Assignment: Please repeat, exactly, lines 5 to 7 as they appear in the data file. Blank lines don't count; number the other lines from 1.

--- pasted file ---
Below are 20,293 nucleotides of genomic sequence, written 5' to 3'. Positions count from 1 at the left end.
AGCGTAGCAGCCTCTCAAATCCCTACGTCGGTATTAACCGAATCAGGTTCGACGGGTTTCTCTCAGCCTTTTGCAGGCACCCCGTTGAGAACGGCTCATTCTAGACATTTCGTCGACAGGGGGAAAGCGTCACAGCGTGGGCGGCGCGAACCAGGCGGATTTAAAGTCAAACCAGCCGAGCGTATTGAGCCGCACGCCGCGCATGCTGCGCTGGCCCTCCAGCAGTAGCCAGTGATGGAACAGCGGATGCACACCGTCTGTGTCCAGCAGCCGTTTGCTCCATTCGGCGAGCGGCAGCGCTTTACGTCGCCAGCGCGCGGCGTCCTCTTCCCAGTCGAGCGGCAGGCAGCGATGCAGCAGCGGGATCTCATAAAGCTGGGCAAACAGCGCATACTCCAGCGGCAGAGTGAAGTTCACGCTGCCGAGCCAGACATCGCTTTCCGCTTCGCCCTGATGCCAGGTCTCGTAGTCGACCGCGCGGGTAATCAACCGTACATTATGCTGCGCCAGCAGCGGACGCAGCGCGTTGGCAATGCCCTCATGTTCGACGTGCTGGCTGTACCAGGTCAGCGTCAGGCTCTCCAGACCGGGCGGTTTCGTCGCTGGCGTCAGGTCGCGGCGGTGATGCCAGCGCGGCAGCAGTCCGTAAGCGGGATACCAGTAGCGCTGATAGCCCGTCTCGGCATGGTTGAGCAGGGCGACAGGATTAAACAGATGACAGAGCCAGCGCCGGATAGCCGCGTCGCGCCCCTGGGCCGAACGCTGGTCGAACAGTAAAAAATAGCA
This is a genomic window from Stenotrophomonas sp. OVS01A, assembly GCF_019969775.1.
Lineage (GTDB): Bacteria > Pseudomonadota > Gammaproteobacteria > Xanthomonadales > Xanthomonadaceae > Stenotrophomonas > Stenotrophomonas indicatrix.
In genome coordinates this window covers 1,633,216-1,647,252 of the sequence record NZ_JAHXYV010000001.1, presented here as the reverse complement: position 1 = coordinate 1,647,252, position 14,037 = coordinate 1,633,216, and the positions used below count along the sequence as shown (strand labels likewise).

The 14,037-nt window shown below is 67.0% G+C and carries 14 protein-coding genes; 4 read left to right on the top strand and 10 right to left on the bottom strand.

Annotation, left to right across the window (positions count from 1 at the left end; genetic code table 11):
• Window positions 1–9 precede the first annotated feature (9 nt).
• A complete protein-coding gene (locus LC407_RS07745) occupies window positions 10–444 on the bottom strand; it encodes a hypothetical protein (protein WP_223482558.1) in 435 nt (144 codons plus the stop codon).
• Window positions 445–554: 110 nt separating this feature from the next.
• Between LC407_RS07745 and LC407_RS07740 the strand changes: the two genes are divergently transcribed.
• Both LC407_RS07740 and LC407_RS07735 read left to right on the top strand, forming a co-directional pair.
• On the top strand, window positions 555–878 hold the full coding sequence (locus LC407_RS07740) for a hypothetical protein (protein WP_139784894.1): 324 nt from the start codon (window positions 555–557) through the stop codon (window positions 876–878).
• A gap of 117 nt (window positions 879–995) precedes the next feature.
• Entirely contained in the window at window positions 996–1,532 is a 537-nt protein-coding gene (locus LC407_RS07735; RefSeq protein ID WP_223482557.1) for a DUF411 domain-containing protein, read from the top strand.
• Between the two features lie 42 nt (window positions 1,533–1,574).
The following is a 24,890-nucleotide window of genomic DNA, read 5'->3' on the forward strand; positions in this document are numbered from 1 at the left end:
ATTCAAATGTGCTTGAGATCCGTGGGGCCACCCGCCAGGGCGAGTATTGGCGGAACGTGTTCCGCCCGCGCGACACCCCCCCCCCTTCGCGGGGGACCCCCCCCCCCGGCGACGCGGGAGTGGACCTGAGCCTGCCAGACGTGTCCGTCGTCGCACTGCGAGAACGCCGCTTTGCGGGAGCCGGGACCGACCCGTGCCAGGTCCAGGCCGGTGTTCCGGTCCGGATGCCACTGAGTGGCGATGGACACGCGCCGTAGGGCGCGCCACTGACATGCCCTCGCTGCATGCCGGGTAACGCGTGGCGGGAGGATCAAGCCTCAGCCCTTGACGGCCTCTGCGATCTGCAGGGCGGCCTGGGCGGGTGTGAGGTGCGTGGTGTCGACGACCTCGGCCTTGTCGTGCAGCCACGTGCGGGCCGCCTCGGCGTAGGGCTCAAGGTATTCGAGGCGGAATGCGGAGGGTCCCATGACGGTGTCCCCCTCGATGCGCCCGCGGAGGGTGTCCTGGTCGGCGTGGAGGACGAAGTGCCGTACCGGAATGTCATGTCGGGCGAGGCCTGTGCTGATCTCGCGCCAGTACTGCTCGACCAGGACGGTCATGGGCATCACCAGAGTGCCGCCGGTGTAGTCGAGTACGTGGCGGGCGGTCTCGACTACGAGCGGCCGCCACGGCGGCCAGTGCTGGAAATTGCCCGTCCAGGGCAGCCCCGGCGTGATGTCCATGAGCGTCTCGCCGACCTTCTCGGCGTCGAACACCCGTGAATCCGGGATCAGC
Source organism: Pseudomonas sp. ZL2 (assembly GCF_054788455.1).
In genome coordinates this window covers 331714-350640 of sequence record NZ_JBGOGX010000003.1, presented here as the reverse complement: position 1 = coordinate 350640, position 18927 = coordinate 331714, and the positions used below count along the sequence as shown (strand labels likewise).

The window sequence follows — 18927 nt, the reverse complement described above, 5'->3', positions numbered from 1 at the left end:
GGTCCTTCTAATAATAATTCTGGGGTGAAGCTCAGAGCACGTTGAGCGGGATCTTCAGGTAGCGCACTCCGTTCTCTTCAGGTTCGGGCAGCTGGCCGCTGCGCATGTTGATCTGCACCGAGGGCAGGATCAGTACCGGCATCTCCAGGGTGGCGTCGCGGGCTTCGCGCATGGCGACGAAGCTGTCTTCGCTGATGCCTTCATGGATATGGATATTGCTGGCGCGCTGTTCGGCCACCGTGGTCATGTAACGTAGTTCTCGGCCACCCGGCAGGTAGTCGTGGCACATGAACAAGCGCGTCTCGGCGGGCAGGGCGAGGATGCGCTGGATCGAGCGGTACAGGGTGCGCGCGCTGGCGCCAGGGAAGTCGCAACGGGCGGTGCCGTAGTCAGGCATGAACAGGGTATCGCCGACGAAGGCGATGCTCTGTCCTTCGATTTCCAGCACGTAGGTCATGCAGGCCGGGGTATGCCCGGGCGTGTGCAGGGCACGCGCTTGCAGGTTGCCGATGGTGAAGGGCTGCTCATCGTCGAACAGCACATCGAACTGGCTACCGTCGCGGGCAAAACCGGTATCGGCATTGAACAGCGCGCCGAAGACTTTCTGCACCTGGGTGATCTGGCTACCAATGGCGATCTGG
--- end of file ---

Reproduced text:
In genome coordinates this window covers 1,633,216-1,647,252 of the sequence record NZ_JAHXYV010000001.1, presented here as the reverse complement: position 1 = coordinate 1,647,252, position 14,037 = coordinate 1,633,216, and the positions used below count along the sequence as shown (strand labels likewise).

The 14,037-nt window shown below is 67.0% G+C and carries 14 protein-coding genes; 4 read left to right on the top strand and 10 right to left on the bottom strand.

Annotation, left to right across the window (positions count from 1 at the left end; genetic code table 11):